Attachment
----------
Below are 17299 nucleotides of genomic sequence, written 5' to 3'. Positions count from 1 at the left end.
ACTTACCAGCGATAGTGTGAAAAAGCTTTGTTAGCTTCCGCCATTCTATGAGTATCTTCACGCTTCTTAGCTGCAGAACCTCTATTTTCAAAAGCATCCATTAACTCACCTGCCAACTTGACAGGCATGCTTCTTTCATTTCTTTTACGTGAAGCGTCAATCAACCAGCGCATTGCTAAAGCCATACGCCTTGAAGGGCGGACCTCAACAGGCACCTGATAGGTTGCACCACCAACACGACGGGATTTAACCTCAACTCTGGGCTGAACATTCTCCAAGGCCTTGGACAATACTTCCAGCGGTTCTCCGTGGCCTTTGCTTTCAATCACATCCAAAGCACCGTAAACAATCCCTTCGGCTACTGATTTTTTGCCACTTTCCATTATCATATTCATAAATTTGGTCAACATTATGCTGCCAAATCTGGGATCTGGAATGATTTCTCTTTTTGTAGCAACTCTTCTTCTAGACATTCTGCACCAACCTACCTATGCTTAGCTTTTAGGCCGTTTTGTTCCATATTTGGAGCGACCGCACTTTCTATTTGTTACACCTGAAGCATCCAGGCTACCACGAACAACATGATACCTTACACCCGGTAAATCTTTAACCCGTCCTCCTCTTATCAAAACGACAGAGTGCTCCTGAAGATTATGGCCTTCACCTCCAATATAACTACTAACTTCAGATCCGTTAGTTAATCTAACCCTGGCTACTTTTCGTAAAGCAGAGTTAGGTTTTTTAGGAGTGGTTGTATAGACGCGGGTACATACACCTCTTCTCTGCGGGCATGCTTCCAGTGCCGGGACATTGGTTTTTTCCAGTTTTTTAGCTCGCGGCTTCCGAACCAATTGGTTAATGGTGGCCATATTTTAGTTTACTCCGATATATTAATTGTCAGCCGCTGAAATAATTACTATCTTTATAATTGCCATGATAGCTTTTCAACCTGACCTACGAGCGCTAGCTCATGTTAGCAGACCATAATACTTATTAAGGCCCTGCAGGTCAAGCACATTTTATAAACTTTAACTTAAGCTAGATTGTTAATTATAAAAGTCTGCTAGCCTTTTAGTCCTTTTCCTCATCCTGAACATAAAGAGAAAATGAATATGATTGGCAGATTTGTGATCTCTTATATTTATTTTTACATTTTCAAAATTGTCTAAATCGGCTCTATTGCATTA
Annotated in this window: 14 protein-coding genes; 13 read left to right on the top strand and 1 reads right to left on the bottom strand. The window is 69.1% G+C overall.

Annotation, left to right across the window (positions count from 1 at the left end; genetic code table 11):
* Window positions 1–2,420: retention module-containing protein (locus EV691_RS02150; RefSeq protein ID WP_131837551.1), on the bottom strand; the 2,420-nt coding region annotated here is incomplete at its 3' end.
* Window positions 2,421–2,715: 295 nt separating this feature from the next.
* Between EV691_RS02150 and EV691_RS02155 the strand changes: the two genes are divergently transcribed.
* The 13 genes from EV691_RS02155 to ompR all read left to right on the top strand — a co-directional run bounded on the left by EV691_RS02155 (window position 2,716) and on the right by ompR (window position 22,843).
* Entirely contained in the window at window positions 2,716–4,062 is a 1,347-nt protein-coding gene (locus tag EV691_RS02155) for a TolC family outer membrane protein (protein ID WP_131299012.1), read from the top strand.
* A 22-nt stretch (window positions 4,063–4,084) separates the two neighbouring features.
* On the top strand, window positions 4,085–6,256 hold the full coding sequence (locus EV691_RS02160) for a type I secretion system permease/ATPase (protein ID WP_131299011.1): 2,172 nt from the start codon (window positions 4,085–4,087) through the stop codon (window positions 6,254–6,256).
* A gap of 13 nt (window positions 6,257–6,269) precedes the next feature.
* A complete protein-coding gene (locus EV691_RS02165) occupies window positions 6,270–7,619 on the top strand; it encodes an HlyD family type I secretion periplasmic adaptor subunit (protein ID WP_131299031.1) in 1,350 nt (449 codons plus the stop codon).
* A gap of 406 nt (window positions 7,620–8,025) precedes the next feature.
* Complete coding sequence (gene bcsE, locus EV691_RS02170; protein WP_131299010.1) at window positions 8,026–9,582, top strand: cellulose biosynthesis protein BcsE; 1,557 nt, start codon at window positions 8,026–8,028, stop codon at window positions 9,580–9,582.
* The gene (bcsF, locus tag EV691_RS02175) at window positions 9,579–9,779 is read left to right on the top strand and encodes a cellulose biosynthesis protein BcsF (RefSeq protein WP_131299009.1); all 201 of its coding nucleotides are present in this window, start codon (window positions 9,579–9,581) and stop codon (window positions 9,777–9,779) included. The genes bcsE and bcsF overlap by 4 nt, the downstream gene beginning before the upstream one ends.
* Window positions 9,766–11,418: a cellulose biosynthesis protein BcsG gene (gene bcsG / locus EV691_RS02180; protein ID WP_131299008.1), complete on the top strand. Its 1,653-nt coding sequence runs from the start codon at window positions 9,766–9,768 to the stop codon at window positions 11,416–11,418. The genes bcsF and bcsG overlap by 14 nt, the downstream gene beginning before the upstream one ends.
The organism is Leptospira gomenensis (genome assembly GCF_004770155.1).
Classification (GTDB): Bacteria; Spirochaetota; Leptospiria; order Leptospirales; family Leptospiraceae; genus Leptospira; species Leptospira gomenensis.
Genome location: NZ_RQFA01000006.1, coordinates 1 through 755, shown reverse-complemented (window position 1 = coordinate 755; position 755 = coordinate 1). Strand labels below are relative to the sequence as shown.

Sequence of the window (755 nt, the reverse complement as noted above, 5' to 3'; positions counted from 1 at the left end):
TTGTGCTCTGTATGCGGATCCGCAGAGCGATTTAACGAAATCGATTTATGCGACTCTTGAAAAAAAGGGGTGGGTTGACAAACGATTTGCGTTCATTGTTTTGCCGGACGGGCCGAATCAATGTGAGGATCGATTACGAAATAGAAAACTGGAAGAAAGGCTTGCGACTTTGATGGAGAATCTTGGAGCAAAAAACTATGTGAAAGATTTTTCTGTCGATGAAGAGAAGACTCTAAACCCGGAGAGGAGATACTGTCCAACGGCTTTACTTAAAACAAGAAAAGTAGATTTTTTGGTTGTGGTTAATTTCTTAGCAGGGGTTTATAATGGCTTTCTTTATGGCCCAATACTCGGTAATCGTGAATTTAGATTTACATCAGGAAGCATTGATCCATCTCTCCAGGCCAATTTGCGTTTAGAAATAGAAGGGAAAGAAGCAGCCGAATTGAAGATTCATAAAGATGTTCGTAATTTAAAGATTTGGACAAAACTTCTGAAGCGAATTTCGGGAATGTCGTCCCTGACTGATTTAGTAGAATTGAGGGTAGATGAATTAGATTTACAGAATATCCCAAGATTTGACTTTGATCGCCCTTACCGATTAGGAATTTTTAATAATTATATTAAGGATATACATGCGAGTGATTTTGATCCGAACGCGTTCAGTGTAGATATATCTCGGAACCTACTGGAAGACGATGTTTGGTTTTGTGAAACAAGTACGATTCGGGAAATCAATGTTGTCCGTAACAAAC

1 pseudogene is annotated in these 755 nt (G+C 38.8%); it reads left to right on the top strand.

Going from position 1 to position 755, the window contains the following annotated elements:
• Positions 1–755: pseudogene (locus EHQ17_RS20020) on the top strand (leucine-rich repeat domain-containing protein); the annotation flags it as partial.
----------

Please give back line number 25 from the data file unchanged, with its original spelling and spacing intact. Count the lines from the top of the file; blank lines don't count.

• Positions 1–755: pseudogene (locus EHQ17_RS20020) on the top strand (leucine-rich repeat domain-containing protein); the annotation flags it as partial.